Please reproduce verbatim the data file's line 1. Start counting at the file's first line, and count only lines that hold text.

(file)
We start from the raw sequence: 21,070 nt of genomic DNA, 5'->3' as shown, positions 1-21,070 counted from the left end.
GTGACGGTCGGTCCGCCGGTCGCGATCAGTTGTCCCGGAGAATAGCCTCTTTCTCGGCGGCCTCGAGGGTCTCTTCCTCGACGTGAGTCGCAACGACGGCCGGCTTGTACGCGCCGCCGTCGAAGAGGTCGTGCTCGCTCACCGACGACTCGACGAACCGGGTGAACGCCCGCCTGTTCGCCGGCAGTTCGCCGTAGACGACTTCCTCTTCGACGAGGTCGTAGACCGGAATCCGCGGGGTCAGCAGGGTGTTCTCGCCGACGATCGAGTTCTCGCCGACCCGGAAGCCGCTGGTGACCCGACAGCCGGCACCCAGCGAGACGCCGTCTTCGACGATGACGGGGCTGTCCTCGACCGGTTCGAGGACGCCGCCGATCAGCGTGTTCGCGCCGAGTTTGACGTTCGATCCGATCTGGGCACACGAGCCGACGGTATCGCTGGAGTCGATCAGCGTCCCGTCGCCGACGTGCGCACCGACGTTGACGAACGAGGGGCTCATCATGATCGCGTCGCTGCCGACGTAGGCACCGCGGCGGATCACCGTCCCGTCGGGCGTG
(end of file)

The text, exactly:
We start from the raw sequence: 21,070 nt of genomic DNA, 5'->3' as shown, positions 1-21,070 counted from the left end.